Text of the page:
Farewell

A year ago we launched Seattle Close to Home, but other projects are now taking up our time. Thank you for reading. We hope the year’s worth of posts will still be useful in finding volunteer opportunities, outdoor events and activities, trails and neighborhoods to explore, and places to eat.

– SCTH Editors

 

May 2, 2019 (Montlake Cut)

Welcome to Seattle Close to Home — a weekly round-up of ideas for time-crunched Seattle-area residents, who want to get outside, volunteer, and eat good food, but don’t necessarily want to drive far (or at all).

Help out by attending a party. Opening Day/Windermere Cup weekend starts on Friday (6-10pm) at Seattle’s third annual Party on the Cut. The event features live music, food trucks, a beer garden for age 21+, and lawn games on the Montlake Cut (3710 Montlake Boulevard NE). Proceeds from ticket sales will establish rowing scholarships for low income youth, through the Windermere Foundation.

Join your fellow boating fans. Boats of all kinds will pass through the Montlake Cut on Saturday. Windermere Cup rowing races start off the day, beginning at 10:16am, culminating in the races between University of Washington crews and the German National Team, Boston University, and UCLA. Following that is the Opening Day boat parade, which celebrates the official start of the boating season in Seattle.

NOTE: Once the boat parade starts, the Montlake exit from SR 520 and the Montlake Bridge will be closed.

Get Out! along the parade route — and beyond. If you’re on the south side, you can walk along the Cut, then join the Arboretum’s vast network of trails, which will take you along Union Bay on a series of islands and boardwalks. Turn south at Foster Island and walk among the trees and plants. North of the cut, a walk through the beautiful UW campus is also a favorite.

Fuel up at Agua Verde Cafe and Paddle Club. Enjoy tasty Mexican food, as well as espresso, at Agua Verde (1307 NE Boat St). The cafe is open on Saturdays from 9am to 9pm, and Sundays from 9am to 8pm.  You can also rent kayaks there, but it may be a little hectic on the water this weekend.

Leaving the car at home? Take the light rail to the University of Washington station. Several bus routes, including 4871, and 73, provide service to the Montlake Cut area.

Weather forecast: Mostly sunny with highs of 63 on Friday and 68 on Saturday and Sunday.

April 4, 2019 (University of Washington)

Welcome to Seattle Close to Home — a weekly round-up of ideas for time-crunched Seattle-area residents, who want to get outside, volunteer, and eat good food, but don’t necessarily want to drive far (or at all).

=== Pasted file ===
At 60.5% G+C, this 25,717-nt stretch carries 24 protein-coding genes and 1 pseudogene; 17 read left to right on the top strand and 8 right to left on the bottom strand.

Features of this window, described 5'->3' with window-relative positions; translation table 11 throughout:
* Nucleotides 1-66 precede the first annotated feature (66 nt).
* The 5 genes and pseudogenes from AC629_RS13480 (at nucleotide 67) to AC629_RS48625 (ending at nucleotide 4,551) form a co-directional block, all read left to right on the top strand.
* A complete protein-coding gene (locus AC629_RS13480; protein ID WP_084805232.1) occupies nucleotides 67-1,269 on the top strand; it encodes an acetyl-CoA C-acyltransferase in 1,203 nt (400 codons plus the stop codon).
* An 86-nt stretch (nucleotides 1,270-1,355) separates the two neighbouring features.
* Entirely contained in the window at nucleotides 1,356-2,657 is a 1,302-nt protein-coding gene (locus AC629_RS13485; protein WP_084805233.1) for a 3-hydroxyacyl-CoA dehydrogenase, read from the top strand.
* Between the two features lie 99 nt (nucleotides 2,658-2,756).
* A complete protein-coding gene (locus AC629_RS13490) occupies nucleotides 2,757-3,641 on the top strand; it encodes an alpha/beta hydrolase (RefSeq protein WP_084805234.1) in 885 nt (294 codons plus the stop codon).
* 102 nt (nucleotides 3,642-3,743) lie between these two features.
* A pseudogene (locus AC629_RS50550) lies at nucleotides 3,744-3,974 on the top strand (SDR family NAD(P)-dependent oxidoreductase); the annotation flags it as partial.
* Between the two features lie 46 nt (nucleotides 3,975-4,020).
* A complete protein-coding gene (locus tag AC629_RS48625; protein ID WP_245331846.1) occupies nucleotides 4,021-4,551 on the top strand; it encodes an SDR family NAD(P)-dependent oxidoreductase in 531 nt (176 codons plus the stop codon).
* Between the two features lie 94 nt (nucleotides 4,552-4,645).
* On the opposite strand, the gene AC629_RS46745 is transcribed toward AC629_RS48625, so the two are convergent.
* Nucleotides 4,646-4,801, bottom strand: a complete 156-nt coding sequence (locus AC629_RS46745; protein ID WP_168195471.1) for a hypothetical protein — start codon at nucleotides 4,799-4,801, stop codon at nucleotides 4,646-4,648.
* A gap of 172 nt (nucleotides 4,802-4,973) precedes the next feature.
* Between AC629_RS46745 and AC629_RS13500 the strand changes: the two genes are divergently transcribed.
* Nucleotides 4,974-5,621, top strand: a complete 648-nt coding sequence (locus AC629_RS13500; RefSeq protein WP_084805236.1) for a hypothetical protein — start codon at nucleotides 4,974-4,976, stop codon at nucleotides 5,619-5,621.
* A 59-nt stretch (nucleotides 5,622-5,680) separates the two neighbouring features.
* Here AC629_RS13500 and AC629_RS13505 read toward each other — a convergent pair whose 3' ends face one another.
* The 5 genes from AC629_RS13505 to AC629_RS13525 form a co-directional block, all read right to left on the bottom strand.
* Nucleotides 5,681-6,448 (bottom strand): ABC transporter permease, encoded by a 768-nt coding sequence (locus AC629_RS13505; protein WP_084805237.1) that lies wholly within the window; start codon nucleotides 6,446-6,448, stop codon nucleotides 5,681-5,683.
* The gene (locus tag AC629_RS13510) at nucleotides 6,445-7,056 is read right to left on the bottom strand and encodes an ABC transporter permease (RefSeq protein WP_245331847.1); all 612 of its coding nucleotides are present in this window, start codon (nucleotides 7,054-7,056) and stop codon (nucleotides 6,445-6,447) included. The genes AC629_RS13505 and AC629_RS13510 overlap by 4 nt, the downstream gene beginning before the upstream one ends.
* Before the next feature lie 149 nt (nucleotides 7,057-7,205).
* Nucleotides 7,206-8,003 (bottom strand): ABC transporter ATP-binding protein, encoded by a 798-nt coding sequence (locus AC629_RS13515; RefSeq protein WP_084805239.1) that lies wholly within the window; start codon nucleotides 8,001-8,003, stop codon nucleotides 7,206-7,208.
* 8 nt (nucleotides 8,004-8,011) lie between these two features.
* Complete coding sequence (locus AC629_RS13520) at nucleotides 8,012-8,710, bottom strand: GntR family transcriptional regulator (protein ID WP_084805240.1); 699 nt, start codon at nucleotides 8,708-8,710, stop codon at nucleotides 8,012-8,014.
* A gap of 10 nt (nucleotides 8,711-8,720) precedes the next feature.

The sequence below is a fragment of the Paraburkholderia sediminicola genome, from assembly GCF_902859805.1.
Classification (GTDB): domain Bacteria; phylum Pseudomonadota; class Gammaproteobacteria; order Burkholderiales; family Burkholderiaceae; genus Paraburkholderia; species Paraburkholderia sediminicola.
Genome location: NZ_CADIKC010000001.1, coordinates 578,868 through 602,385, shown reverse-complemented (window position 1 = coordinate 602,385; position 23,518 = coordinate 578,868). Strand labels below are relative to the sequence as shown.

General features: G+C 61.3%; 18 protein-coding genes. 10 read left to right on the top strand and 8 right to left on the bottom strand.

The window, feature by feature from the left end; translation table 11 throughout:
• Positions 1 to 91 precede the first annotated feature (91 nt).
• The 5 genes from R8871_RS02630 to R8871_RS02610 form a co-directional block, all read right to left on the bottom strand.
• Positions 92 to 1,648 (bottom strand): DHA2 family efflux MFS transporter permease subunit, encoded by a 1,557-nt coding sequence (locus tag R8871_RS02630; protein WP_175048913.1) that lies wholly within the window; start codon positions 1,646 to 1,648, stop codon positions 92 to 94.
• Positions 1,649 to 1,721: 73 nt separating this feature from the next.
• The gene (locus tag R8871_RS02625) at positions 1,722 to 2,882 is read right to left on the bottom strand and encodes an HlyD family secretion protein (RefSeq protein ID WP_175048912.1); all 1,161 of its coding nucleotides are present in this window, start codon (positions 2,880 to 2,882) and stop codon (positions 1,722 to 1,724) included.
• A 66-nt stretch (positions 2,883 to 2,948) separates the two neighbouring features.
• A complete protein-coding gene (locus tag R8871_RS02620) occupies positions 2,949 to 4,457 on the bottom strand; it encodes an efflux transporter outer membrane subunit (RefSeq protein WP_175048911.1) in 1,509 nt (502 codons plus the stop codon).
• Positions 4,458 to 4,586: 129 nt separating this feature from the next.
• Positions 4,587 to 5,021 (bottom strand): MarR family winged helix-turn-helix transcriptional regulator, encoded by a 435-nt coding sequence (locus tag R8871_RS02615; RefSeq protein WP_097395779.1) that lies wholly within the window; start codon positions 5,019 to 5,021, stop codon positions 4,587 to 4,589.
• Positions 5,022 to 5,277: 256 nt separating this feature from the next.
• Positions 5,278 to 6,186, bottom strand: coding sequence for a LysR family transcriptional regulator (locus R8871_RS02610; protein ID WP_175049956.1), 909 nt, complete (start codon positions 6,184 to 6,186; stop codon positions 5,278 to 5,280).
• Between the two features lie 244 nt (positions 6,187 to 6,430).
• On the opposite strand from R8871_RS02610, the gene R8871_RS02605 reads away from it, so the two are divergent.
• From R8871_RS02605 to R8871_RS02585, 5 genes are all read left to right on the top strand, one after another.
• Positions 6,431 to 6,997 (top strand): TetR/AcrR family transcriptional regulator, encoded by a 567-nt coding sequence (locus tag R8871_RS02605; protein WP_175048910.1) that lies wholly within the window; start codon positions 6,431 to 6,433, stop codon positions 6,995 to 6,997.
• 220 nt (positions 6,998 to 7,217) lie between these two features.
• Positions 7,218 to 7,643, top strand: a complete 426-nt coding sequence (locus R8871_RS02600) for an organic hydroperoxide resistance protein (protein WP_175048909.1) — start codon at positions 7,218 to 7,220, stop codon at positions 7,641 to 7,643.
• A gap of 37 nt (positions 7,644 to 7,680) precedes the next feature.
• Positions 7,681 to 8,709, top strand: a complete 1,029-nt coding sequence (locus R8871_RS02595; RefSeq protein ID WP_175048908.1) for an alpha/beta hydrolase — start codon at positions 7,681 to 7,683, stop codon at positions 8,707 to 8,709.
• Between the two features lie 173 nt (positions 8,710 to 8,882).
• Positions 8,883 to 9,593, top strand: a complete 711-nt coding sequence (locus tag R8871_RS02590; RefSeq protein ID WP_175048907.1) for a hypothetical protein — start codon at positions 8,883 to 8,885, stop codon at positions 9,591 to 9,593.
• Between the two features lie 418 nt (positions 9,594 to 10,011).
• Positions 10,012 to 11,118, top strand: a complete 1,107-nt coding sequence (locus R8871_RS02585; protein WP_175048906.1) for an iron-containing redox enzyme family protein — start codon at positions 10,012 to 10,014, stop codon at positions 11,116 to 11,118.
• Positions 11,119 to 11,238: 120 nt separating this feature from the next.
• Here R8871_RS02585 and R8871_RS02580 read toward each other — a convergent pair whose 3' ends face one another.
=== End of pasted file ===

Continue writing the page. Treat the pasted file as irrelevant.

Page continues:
Help out down on the urban farm. Saturday is Drop-in Volunteer Day at the farm at UW’s Mercer Court (3927 Adams Ln NE). The event takes place from 10am to 2pm and is open to all who want to help with weeding and transplanting, and learn about gardening, organic food, and inner-city agriculture.

Join your fellow botanical fanaticals. UW’s Botanic Gardens and Center for Urban Horticulture is hosting two plant-focused events in the Miller Library (3501 NE 41st St): opening Friday (through May 8), an exhibit of original botanical illustrations, and on Saturday from 9am to 3pm, the Garden Lover’s Book Sale, which will feature gently used books on gardening, plants, ecology and other topics.

Get Out! and paddleThe UW Waterfront Activities Center (3710 Montlake Blvd NE — behind Husky Stadium) opens for the season this week and offers canoe and rowboat rentals (kayaks will be available in May). Head north into the Union Bay Natural Area to view bald eagles, osprey (also known as seahawks), and other waterfowl. Or head south to the Washington Arboretum and its protected waterways (just be careful of motorboat traffic heading into and out of the Montlake Cut). Boat rentals are available from 10am to 5pm daily.

Fuel up at Agua Verde Cafe and Paddle Club. You can rent kayaks — and enjoy tasty Mexican food, as well as espresso — at Agua Verde (1307 NE Boat St). Kayak rentals are available on weekends from 10am to 6pm; the cafe is open on Saturdays from 9am to 9pm, but is closed on Sundays.

Leaving the car at home? Take the light rail to the University of Washington station. Several bus routes, including 4870, 71, and 73, provide service to UW. Buses 31,326567 and 75 also stop near the Miller Library.